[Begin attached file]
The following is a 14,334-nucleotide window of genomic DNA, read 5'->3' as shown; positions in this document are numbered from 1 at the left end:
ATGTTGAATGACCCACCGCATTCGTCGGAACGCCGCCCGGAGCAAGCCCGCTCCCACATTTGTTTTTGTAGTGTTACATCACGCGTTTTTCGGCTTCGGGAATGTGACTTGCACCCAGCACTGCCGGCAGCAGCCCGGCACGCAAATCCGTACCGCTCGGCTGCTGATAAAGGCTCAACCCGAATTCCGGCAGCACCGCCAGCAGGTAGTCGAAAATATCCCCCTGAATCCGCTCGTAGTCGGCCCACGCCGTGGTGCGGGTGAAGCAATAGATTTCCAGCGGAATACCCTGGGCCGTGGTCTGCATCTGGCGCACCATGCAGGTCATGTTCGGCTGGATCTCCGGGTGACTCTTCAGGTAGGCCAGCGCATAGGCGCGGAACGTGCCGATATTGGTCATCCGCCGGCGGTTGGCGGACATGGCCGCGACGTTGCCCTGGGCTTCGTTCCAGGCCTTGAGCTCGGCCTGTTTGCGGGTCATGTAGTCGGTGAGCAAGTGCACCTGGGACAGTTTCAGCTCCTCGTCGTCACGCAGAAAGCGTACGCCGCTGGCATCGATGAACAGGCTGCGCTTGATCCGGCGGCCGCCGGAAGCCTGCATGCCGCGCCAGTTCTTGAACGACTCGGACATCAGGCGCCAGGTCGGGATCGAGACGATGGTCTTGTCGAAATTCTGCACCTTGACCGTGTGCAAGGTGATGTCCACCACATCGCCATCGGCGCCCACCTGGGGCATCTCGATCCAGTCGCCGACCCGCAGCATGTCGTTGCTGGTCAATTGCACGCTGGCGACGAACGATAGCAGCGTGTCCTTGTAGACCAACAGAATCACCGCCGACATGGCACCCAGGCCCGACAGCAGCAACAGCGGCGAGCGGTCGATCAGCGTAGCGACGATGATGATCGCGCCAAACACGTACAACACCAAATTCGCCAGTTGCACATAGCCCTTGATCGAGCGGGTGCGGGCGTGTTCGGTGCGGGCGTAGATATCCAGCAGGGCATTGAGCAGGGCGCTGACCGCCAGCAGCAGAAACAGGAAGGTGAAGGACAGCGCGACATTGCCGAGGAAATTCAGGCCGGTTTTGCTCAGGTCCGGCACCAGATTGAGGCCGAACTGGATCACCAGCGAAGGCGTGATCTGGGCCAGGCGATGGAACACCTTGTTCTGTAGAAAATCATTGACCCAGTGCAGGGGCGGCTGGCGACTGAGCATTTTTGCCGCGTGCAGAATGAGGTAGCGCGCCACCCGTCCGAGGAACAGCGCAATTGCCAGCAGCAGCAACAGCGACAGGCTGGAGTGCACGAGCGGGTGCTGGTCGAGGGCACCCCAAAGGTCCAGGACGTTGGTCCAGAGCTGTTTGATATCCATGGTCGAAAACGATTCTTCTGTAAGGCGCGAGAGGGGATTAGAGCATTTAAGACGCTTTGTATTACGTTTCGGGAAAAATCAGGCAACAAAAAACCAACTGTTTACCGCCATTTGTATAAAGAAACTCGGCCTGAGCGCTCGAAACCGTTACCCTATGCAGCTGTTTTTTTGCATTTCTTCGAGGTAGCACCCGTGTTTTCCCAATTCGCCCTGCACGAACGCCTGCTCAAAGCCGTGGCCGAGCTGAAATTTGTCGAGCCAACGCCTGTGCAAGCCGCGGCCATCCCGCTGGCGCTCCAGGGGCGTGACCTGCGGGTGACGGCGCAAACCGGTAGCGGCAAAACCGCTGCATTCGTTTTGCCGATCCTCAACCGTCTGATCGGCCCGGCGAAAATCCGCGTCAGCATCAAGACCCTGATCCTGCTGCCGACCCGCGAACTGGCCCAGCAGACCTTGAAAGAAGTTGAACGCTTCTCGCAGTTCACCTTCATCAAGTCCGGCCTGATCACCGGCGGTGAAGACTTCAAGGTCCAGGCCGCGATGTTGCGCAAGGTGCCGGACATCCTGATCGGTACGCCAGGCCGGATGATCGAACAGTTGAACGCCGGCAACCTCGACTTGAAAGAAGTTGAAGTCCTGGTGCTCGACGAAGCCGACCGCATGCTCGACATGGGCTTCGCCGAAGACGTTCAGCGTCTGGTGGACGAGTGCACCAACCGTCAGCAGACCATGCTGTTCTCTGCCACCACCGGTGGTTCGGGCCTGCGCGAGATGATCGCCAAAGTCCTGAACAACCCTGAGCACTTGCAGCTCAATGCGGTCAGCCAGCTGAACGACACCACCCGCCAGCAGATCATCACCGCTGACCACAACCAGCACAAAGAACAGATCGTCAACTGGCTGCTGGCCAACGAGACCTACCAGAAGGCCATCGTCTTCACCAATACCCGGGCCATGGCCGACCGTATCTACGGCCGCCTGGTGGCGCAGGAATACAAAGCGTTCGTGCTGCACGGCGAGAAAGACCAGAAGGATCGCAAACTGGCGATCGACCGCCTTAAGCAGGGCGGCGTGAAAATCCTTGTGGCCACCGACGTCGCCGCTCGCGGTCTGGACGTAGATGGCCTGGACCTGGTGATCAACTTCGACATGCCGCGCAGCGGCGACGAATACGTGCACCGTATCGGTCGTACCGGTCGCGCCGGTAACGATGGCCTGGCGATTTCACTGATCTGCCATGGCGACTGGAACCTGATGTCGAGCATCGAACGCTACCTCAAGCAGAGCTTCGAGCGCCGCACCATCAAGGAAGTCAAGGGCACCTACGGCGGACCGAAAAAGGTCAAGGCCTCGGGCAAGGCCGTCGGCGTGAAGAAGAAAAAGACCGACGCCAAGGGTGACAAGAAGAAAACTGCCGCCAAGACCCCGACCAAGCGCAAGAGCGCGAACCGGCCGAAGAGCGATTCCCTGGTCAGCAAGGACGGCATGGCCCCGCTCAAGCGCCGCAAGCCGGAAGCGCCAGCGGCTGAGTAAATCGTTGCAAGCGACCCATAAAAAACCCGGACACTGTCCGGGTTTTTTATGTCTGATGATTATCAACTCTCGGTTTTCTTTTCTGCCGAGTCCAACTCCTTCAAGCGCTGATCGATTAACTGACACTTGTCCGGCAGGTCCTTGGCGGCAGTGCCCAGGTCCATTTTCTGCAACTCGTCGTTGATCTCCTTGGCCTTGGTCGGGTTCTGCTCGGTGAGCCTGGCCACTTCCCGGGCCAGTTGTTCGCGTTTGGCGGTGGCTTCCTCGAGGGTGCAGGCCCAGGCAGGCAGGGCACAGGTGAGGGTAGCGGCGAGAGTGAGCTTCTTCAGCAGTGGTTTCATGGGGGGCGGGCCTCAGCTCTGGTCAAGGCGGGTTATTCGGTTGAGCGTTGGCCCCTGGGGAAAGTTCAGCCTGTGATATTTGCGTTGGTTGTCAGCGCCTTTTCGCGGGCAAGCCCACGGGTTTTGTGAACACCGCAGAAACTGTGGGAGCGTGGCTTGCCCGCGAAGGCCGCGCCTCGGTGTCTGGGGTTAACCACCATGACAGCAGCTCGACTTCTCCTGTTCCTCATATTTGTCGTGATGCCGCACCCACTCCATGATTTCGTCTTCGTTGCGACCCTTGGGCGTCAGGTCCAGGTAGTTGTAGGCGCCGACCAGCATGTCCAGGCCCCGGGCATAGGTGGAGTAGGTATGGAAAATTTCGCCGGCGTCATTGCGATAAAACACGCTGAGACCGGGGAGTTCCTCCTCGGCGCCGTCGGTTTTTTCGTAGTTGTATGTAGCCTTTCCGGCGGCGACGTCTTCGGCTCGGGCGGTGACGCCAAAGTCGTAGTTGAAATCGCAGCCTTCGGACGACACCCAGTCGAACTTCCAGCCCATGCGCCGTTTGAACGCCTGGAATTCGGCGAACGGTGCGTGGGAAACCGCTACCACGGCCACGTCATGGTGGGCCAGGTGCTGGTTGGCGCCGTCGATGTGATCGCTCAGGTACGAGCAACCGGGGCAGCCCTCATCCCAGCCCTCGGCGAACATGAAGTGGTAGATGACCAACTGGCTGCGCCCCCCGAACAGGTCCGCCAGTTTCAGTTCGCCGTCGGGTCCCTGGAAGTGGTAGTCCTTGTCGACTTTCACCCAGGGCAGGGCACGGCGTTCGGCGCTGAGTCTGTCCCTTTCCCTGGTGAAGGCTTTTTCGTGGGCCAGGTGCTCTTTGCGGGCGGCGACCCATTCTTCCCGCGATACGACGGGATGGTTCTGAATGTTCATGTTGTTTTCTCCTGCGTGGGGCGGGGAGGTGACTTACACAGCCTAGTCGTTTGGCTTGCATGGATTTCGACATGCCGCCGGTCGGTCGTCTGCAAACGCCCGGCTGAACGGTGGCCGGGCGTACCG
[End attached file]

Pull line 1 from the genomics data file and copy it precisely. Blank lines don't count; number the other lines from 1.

The following is a 14,334-nucleotide window of genomic DNA, read 5'->3' as shown; positions in this document are numbered from 1 at the left end: